Cultivating a Practice of Articulation with ADHD

Episode 118

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Continuing with the theme of cultivating a practice, Shelly and Cam discuss the practice of articulation – giving language to our ADHD experiences, and to our thoughts and feelings. Articulation is a universally beneficial practice, meaning that everyone can benefit from this practice regardless of modality preference. Articulation is a key component of coaching and helps to break down the barriers of awareness and learning (from the Three Barriers of ADHD).

ADHD, with its related verbal working memory/EF challenges, makes it difficult to put words to an experience. In coaching, we create a safe space for a client to explore their ADHD experience with new meaning. Articulation is a part of a reflective practice, to pause and reflect on an experience and extract the learning to take forward. Cam and Shelly describe this practice as a dance and lay out some of the basic dance steps to get started. They introduce a concept of positive accountability and they share examples of how articulation can be beneficial on either side of an action or activity, discussing how this practice can be done outside the realm of a coaching relationship.

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Episode Transcript:

Shelly: Hi, I’m Shelly. 

Cam: And I’m Cam 

Shelly: and this is Translating ADHD. Before we get started this week, a quick reminder that applications are still open for our project X group coaching course, which begins April 13th at 8:30 PM Eastern time. In addition to that, due to demand, we’ve opened up a second class. that class will begin Thursday May 12th at 10 o’clock Eastern time. And that’s 10:00 AM and it will be on resilience. Information and applications for both courses are available on the website, translatingadhd.com.

If you have any questions about the application, go ahead and send it in and include your questions, or what you’re curious about in that application. We look forward to seeing you in class. So Cam, this week we’re going to talk about something that’s at the heart of what we do, and that is the practice of articulating one’s ADHD experience. And how this came up for me – This actually kicked off this whole series on practices, but how this one, in particular, came up for me was the shower thought that I had in that a number of other practices that work or don’t work for my clients really depend on individual context, individual manifestation, modality, strength, and preference, and other highly individual factors.

But that’s not true for articulation. I have a couple of clients who are not strong in the verbal modality. I have one client who has dyslexia. It takes her longer than average to respond to my coaching questions so much so that early on, I offered her an accommodation to make our sessions 15 minutes longer than a typical client session for me, because I was noticing that we just didn’t have enough time to get there in a 45 to 50 minutes session.

 And I have another client who brought articulation as one of his big agenda coaching topics in terms of how he’s showing up at work. He doesn’t feel like he’s able to articulate his ideas when he doesn’t know the answer or he’s unsure, he backs off. He goes to mumbling this happens in our coaching sessions as well. And at work, he is very likely not to speak up at all yet that doesn’t matter in the coaching space. And I thought that was a really interesting thing to notice because let’s contrast that with another primary form of support that I offer my clients, all of my clients are welcomed to communicate with me between our sessions and we have a shared space in which they can do that.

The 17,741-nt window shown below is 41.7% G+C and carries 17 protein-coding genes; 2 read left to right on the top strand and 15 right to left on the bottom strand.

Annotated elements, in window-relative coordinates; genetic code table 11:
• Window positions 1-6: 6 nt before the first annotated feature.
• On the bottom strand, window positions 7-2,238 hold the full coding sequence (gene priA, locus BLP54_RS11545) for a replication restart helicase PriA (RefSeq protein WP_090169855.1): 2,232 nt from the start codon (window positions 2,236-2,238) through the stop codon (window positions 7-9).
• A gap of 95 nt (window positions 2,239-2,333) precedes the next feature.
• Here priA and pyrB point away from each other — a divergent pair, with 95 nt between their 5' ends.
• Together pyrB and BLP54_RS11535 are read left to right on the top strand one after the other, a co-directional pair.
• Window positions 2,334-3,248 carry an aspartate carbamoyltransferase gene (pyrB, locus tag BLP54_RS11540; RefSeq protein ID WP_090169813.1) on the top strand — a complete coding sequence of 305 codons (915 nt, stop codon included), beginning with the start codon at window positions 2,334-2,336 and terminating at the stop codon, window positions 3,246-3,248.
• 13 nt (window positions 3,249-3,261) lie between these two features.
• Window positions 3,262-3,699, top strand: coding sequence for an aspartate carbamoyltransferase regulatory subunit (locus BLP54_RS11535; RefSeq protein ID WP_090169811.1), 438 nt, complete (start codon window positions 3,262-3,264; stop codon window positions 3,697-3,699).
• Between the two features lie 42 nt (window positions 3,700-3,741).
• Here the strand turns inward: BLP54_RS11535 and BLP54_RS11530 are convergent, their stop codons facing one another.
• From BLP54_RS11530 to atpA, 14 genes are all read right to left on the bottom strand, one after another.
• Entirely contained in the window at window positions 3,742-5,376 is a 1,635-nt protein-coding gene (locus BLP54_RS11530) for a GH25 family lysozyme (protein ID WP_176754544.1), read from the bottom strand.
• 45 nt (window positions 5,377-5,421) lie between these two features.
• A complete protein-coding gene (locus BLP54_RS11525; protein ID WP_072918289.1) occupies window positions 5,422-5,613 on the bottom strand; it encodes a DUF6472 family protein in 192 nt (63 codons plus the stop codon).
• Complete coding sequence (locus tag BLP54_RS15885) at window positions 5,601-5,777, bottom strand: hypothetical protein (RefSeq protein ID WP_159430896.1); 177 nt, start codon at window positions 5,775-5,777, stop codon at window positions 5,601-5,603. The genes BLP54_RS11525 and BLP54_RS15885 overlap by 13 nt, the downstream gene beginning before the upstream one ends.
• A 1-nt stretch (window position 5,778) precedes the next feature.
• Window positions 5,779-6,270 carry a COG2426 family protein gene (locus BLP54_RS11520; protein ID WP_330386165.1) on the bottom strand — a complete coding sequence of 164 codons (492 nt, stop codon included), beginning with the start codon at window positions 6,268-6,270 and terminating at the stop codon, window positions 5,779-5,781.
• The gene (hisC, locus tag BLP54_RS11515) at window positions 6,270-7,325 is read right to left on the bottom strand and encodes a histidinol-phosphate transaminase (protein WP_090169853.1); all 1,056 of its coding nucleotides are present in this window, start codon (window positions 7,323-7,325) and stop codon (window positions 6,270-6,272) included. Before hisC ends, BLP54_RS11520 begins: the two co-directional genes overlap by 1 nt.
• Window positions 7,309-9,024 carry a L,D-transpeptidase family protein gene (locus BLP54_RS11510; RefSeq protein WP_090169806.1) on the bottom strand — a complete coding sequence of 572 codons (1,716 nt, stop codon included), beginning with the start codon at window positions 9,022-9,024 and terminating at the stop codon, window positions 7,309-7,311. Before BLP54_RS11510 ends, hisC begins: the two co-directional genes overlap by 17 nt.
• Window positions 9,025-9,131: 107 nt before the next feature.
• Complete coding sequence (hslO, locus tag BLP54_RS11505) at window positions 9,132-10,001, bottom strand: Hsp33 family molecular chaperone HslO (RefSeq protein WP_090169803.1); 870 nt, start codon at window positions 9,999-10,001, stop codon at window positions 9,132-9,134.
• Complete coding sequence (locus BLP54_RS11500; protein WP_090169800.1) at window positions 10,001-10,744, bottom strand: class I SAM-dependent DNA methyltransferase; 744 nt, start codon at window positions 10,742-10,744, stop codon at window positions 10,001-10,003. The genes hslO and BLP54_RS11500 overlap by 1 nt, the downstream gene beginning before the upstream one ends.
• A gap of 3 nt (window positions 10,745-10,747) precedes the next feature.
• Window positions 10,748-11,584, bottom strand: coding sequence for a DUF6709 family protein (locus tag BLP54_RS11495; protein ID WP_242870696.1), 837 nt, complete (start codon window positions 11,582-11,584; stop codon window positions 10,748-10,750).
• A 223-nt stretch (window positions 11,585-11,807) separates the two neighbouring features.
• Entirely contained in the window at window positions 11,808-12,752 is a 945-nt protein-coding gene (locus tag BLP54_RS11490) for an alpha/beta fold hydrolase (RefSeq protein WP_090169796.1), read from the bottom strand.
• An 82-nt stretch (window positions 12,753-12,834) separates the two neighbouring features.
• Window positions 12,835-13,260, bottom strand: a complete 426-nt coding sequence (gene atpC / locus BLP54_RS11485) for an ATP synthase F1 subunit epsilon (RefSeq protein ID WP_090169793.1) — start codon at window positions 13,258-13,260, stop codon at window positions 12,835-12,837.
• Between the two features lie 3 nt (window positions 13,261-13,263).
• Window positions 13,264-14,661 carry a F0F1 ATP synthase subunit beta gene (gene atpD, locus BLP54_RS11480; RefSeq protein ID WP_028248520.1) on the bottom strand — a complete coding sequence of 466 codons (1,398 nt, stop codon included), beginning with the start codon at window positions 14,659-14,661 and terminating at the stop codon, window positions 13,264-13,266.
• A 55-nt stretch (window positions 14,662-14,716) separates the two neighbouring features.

And for my clients who are strong in the written modality, they do a lot of awareness work by way of writing in our shared space and for them and their brains, that is the same type of support or the same type of work as it would be doing it verbally. However, for those clients who are not strong in the written modality, they tend to not use that support in that way. And when they try, they tend to not find it helpful. So I thought it would be interesting today to pick apart. What exactly is it about articulating our experience? That makes it such a powerful and universal practice. Cam, do you have any thoughts to kind of chime in on that question before I share what I’m noticing?

Cam: Yeah I do. I have a lot of thoughts and this is why I think that coaching is such a beautiful vehicle for working with individuals around their ADHD. Right? Is this partnership creating a safe place to share that we as coaches are trained to to listen without attachment or judgment? And so creating that space and opening and being in full partnership with our clients, but they start to practice something that is underutilized for a number of reasons.

And your example is a beautiful example there. just to start to do this, and as you do it, you start to create new meaning and break down those two barriers. Yeah. Of awareness and learning, right? The three barriers of ADHD or awareness. The second one is action. The third one’s learning. And when we articulate our experience, it’s starting to break down the first and third barrier.

So yeah, that was a great shower moment you had, because it’s such a beautiful thing to talk about.

Shelly: Yeah. So let’s start at the very beginning of a client relationship. Be it a private client. it, our coaching groups.